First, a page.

How Poetry Has Helped Me Ace My Tests

According to John Locke, who I am currently reading in my humanities course, he believes that poetry is more of an ‘art’ than a ‘fruit of study’. And people who are ‘good’ at poetry are naturals at it. They can very easily understand rhetoric, without even knowing what rhetoric is. Poets are able to easily understand people, prioritize things, know the difference between right and wrong, and interpret language very well.

With this, I believe that I do understand poetry, and I love to write it as well. This also adheres to my personal life. I am very emotionally understanding, while able to communicate well. I LOVE to talk. And, I’d like to think that I’m ‘good at it’. My manipulation of language does sprout from Locke’s concept of a natural poet, but it also does have to do with both of my parents being lawyers. I grew up in a court house, my palette for language, and the way I speak was developed at a very young age. With time, my abilities and method of ‘manipulative speaking’ grew.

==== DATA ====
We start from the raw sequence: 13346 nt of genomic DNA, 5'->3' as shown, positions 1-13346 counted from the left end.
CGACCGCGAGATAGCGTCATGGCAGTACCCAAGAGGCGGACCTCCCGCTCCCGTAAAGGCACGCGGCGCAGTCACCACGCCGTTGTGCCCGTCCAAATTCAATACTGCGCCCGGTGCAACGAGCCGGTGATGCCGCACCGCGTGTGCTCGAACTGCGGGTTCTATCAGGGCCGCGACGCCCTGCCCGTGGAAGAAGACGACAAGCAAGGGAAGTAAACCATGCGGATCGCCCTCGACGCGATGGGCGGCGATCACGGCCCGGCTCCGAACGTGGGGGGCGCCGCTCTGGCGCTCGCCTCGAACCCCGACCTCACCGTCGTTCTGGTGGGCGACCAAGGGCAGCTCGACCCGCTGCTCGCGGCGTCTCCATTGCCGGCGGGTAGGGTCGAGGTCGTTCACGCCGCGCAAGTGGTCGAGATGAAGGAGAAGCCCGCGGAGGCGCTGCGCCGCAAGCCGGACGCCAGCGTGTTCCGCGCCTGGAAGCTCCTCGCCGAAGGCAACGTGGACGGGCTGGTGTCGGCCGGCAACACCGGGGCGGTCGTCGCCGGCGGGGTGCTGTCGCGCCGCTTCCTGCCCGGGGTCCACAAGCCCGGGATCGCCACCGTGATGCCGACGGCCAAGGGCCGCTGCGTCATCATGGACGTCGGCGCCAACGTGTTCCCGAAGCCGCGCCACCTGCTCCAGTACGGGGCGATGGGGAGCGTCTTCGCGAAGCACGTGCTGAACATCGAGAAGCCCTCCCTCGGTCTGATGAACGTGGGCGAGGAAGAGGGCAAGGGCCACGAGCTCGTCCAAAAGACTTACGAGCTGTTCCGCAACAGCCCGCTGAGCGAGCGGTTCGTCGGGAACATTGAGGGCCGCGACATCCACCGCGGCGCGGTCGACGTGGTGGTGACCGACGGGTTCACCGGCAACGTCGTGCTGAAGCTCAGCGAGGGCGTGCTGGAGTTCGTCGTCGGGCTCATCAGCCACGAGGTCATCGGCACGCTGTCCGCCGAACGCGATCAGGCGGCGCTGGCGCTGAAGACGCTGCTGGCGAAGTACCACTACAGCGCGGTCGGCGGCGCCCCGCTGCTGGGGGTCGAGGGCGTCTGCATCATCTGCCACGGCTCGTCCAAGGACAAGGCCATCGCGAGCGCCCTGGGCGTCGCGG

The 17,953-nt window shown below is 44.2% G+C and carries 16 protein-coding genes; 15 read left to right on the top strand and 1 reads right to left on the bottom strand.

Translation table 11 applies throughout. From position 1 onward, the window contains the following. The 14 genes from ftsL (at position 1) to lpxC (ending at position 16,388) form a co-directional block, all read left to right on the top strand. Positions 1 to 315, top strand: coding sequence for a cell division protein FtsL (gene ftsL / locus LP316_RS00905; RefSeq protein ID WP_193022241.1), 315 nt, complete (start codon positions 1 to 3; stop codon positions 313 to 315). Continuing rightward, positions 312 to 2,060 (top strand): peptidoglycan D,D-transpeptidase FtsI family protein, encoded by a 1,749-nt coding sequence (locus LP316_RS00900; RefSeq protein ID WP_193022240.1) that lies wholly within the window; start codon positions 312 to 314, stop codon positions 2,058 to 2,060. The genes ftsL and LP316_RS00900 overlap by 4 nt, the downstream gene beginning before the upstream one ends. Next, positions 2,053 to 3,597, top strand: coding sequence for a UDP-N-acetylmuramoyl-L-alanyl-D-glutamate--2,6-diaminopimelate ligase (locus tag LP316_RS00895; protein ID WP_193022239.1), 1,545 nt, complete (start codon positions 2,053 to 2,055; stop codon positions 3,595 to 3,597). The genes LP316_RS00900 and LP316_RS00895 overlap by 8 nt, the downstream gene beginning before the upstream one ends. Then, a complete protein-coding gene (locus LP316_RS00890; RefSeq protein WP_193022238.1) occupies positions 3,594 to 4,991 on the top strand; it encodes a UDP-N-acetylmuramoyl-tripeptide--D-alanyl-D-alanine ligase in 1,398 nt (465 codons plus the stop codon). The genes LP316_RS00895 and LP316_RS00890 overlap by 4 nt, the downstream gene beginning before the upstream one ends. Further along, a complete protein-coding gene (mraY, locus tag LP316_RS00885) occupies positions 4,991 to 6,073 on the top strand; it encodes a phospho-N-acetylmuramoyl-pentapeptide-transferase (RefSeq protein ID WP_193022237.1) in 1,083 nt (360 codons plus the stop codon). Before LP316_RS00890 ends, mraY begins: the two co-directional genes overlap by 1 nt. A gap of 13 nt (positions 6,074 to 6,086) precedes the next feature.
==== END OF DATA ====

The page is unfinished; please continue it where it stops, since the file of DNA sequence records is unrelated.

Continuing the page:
I am often able to persuade people, I am strong in arguments, and people tend to confide in me since they know that I am understanding. Relating back to the title of this piece, my language ‘skills’ and personal comprehension of how I interpret language has really helped me to do well on tests, without even knowing the actual ‘knowledge’ of the test. There has been many times, where I felt as if I went into a test completely blind, and still pulled out a good grade. The reason for this, is that without even knowing the material of a multiple choice question, based on how the question/answers are worded, I am able to guess which is right. Now, of course, this is not a fool proof method. But more often than not, it does work. In relation to how the answers are formulated I can ‘choose’ which is the right answer.

My interpretation of language and my poetry truly has helped me to ace tests, I just hope that continues…

 

Jules

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